Cape Cod Fishing Report- November 16, 2023

Schoolie stripers blitz on top in the Canal as a wave of migrators head south around Outer Cape, and tautog fishing continues to improve in Buzzards Bay.

Cape Cod Fishing Report

Just when it seemed like the striper season was about to hit a wall, Cape Cod anglers began finding late migrators harassing schools of adult bunker out east. According to OTW’s Robbie Tartaglia, the fish haven’t been close enough for surfcasters to get in on the action—at least not in the daylight. But with big bait and big bass heading south, the action could bleed into the outer Cape surf under the cover of night. Robbie enjoyed some topwater action this past weekend, catching bass pushing 20 pounds on Docs beneath diving birds. The recent new moon on the 13th came with strong tides, prompting these bass to head south; but as of now, there’s no telling whether they’ll hug the shoreline, or head for open water, along the Islands of Nantucket and Martha’s Vineyard, bypassing the rest of southern New England as they make a break for Montauk point. If you’re an islander, ready the surf rods because there is potential for some big, mid-November beach bass on the horizon.

OTW’s Robbie Tartaglia enjoyed some late-season topwater action off the outer Cape as bass blitzed on adult bunker. (@508bass)

In other striper news, the Cape Cod Canal has been fishing well, with breaking tides bringing fish to the surface and diving birds cluing anglers in to the presence of bait when the fish won’t show. Bottleneck-style poppers and pencils have been responsible for most of the surface-caught bass, which, according to my friend Hunter Thayer, have been in the 20 to 24-inch range. Mid-November topwater action is always a nice surprise, especially when the south side of Cape and Buzzards Bay have been quiet (with the exception of sub-20-inch schoolies on rain bait in Nantucket Sound). Otherwise, most anglers are turning their attention to the rivers, the salt ponds, or tautog and sweetwater species.

In the salt ponds and rivers, soon-to-be winter holdovers are fattening up on any remaining late-season forage, mudminnows, silversides and crabs, which makes for a challenging bite at times. Small soft plastics are your best friend this time of year, as are flies like Clousers and small Deceivers.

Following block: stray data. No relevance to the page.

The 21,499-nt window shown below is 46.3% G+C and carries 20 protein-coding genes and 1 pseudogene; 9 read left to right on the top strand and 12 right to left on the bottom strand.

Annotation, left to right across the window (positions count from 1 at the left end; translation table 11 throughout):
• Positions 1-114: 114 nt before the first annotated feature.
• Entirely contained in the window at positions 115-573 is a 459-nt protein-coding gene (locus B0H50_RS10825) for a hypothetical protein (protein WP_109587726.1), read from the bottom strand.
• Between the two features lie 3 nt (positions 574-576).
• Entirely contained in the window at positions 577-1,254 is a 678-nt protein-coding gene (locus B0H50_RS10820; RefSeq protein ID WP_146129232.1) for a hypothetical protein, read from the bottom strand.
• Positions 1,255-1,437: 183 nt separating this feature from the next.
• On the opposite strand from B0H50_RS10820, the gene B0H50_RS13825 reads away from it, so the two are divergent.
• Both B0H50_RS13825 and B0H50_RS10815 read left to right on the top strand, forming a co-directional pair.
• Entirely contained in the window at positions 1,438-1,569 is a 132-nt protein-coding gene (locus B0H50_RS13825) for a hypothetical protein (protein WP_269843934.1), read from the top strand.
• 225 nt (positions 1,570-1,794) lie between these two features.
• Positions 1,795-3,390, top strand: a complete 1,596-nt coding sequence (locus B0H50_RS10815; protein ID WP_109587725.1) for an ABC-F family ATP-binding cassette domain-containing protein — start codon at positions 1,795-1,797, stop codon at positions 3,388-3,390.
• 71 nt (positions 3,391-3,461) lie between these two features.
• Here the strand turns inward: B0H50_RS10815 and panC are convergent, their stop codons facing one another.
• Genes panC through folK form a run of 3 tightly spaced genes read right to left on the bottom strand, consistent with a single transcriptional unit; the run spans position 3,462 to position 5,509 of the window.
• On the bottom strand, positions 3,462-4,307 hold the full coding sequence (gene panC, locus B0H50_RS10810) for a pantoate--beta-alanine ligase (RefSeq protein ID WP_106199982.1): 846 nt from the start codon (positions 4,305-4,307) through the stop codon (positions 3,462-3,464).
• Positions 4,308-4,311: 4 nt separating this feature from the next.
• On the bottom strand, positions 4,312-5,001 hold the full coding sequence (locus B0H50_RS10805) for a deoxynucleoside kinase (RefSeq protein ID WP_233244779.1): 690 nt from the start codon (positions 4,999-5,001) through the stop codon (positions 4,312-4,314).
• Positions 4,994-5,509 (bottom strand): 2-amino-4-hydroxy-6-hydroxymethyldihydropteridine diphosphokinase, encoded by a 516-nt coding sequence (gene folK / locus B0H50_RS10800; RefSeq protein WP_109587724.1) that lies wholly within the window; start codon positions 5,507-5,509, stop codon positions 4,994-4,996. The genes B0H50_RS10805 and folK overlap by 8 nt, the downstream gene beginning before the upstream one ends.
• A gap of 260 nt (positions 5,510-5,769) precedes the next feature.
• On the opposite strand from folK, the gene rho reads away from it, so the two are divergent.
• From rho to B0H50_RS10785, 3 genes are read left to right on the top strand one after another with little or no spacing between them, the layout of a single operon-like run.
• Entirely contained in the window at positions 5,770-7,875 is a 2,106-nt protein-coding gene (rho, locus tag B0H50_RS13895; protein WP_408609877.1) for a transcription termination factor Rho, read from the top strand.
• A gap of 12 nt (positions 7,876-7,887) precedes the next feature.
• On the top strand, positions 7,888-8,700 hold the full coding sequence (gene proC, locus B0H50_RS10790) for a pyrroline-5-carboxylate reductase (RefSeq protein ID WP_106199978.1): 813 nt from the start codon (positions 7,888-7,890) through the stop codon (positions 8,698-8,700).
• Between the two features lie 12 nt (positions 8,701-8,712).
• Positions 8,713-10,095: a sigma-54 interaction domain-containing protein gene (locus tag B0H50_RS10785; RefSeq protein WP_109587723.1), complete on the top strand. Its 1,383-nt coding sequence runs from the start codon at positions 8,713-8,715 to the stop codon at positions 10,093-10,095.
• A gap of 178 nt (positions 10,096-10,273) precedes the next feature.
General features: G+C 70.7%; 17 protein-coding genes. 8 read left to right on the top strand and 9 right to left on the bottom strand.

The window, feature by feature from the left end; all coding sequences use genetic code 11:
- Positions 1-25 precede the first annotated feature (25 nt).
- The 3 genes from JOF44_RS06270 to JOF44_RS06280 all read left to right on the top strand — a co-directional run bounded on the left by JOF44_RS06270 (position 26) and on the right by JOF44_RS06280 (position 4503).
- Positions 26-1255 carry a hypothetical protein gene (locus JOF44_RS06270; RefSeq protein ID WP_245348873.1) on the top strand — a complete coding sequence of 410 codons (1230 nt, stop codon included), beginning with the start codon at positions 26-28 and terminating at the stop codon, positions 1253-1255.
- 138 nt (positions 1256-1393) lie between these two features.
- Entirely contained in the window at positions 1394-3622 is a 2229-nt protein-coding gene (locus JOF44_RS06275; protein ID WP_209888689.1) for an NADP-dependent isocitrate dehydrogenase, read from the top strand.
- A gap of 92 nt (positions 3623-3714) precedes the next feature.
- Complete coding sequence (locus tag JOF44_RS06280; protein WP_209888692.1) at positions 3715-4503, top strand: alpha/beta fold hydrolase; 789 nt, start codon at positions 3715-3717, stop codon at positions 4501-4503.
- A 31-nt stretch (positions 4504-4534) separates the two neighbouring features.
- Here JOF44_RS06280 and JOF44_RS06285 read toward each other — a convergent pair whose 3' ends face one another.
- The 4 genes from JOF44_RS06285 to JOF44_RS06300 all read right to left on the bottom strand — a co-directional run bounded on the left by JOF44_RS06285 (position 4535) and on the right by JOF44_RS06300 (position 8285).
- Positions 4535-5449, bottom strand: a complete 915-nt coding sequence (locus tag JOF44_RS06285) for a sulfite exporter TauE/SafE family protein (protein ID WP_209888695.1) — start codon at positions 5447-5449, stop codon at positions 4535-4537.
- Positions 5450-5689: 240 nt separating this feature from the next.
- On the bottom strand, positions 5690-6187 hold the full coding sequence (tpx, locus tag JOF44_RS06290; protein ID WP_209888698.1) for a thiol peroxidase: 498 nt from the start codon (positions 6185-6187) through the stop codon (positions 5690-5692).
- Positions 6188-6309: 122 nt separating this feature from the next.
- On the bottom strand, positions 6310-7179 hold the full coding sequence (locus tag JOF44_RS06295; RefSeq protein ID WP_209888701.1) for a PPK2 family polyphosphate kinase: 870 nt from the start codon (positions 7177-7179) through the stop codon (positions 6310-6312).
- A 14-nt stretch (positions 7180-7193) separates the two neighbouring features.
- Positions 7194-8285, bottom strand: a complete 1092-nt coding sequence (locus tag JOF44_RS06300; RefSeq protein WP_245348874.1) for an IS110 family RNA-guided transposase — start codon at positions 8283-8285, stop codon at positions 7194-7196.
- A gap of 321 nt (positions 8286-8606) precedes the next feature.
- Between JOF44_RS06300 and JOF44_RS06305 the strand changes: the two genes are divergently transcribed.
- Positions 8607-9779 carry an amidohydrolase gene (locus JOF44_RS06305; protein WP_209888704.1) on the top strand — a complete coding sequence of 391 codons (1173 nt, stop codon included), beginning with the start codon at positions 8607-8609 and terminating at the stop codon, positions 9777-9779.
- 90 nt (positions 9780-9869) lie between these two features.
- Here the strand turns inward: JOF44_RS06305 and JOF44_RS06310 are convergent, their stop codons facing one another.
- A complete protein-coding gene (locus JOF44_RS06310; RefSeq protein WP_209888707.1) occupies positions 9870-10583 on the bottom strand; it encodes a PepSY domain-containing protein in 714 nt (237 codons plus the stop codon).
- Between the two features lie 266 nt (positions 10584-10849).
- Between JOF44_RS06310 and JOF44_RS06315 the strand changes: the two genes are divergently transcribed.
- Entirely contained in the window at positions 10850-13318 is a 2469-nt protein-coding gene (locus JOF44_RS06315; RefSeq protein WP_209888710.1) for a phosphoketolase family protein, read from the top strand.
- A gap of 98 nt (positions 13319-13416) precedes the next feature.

And while the striper bite continues to taper off with dropping temperatures, tautog action has been heating up. Green crabs and white leggers, when you can get them, are catching tautog in the 5-pound range with regularity in portions of Vineyard Sound along the Elizabeths, and in deeper water of 60+ feet in Buzzards Bay. OTW’s Chris Megan and Kevin Blinkoff were out on Buzzards Bay yesterday, and they were able to manage a few keepers in shallow depths of around 25 to 30 feet before the wind shifted and blew them off the water. Plenty of shorts kept them entertained, but the lack of big fish in shallow left them wondering if fishing deeper would have served them better, or if the strong, post-new-moon currents made the fishing more challenging.

Meanwhile in our local ponds, bass, trout and everyones favorite—the chain pickerel— have been a safe fallback for struggles in the salt. OTW’s Anthony DeiCicchi got out on the bass raider with his son and stuck a few Larrys with a suspending jerkbait—a coldwater killer for wary bass. I managed a couple of small largemouth on spoons and soft plastics in a herring run pond, but nothing of size. A few swipes at my lures from curious, or just plain irritated chain pickerel, indicated that they’re putting on the feed bag as temperatures drop. In another month or so, chain pickerel will become one of my main target species. They’re feisty and toothy and a pain to handle, but they put up a great fight on light tackle and keep the rod bent throughout the winter months. Don’t overlook the slimy “snot rockets” as a feasible target when the going gets tough. Also, it’s just a nice change of pace to stand in a glass-calm pond with a light rod after months of exhausting fall run fishing.

But before throwing in the towel on the saltwater season entirely, I think there’s another tog trip or two on the horizon, and if nothing else, a couple mornings down at the ditch.

From the Cape Cod Canal, East End Eddie Doherty shares his final report of the season:

“The Canal has slowed down, but mostly 21 to 26-inch schoolies, an occasional slot and some bigger are still being caught along the 7-mile stretch. A lot of surfcasters have stowed their gear for the winter including most of the Boys of Summer who don’t want to be the Boys of Winter, but some diehards are still wetting a line, like Canal legend Bob “Bull” MacKinnon, who intercepted the migration of several fish including a hefty 22-pound striper that hit his Wally’s wonderbread pencil. I just returned from Disney World where our grandkids enjoyed the rides and I appreciated The Hall of Presidents, including memorabilia from some of our nation’s chief executives. A powerful, large fishing reel is on display that belonged to President Franklin D. Roosevelt, an avid angler. It’s obvious that he was targeting some big sport fish with that heavy-duty hardware. That’s it for me, thanks for reading. Have a safe winter and a happy holiday season. See you in the spring, God willing.”